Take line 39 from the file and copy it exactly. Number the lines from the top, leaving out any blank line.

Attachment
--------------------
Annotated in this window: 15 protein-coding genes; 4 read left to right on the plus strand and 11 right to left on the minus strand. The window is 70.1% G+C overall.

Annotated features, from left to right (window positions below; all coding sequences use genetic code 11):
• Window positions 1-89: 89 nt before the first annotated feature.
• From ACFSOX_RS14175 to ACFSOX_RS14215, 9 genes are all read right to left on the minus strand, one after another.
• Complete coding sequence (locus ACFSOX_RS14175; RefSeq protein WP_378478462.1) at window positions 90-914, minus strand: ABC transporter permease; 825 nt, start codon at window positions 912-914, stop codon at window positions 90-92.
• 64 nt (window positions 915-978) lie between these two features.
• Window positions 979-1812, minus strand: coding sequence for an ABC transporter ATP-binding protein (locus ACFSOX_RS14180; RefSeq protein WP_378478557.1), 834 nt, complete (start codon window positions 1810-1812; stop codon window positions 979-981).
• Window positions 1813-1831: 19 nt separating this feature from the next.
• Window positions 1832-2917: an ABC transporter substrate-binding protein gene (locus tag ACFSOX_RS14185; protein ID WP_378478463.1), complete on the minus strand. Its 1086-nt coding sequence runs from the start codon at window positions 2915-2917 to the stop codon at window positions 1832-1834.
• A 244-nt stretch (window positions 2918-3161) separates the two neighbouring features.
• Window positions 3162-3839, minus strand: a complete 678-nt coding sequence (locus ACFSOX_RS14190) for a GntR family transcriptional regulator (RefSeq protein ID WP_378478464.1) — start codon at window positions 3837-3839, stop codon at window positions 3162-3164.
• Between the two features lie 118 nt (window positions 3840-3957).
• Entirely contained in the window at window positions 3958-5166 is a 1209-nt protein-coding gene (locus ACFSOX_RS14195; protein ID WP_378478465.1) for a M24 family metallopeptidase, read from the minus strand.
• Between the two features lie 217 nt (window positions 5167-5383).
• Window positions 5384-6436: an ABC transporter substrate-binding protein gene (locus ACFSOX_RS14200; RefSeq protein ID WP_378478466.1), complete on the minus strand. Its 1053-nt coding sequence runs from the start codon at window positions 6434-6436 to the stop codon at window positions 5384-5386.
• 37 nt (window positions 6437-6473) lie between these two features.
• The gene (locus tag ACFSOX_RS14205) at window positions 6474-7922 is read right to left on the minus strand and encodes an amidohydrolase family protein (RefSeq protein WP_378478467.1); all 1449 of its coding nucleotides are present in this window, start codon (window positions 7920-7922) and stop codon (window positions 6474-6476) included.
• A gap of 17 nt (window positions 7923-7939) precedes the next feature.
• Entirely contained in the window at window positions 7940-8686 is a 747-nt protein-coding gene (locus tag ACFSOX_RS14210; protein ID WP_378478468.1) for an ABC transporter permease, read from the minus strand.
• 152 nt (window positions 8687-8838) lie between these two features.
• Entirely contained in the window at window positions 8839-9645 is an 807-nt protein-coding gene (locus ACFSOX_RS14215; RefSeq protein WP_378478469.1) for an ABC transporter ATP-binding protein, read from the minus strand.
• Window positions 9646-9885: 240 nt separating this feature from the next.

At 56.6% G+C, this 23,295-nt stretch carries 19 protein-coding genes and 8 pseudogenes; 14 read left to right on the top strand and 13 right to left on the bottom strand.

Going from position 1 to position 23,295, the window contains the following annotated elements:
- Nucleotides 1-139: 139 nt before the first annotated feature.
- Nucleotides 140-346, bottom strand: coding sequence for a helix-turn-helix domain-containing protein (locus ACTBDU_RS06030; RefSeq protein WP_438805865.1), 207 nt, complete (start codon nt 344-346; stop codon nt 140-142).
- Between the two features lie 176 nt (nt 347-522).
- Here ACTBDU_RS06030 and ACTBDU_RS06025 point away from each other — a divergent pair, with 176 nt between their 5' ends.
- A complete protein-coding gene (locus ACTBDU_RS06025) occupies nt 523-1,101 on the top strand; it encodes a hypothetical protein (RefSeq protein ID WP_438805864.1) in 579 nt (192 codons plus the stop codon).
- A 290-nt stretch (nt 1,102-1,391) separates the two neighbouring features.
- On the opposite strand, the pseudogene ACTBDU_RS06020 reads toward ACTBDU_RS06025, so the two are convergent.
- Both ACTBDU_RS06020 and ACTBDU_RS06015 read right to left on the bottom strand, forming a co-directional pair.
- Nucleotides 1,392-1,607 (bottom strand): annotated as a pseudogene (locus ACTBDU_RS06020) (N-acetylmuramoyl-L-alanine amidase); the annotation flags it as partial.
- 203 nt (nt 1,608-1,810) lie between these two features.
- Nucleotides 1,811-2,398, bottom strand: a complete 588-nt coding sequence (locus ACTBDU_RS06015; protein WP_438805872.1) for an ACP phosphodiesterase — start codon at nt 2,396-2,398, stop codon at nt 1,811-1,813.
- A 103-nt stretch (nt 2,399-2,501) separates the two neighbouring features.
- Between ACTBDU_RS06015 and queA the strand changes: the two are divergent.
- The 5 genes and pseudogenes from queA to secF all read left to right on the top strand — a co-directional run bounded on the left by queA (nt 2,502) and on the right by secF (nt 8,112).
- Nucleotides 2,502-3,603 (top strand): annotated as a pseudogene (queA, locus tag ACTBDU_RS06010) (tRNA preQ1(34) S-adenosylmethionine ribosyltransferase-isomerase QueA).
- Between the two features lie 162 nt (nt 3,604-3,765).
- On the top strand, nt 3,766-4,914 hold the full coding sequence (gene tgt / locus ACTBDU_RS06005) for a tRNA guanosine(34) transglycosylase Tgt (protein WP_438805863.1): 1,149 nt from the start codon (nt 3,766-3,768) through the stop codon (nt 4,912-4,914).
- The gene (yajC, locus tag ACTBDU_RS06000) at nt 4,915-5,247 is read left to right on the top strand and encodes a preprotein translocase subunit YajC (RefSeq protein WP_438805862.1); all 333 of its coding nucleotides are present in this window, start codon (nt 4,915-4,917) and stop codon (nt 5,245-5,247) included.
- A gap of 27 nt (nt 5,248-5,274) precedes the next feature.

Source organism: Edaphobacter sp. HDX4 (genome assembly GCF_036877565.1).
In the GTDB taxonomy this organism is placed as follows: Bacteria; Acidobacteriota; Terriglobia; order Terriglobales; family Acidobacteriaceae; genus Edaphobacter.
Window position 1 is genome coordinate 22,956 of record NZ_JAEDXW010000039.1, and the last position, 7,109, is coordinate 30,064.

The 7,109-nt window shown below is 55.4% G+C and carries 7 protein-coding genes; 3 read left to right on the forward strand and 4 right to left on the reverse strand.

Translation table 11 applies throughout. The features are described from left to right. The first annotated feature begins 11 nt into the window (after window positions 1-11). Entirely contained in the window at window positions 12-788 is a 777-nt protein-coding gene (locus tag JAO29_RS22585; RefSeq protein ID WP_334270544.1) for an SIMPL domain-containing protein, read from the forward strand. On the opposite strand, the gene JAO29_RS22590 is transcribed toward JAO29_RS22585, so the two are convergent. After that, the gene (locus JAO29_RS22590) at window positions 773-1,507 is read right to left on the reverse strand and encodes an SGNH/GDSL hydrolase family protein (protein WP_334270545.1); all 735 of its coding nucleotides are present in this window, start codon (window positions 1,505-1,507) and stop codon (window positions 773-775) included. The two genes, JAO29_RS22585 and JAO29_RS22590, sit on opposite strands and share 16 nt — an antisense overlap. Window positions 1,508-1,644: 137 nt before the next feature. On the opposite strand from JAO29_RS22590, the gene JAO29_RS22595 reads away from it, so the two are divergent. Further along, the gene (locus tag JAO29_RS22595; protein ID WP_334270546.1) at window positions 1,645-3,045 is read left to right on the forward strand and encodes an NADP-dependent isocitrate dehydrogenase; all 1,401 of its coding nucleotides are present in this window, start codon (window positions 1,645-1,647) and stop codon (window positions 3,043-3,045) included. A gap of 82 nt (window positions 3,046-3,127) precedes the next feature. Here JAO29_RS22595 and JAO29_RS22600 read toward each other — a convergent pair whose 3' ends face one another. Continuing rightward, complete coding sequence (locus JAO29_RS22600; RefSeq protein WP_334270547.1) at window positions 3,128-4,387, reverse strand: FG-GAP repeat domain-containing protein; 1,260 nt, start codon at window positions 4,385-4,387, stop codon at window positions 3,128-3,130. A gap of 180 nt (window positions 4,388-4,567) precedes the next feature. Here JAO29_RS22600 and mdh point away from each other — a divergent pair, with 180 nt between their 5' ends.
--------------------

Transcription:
- Nucleotides 2,502-3,603 (top strand): annotated as a pseudogene (queA, locus tag ACTBDU_RS06010) (tRNA preQ1(34) S-adenosylmethionine ribosyltransferase-isomerase QueA).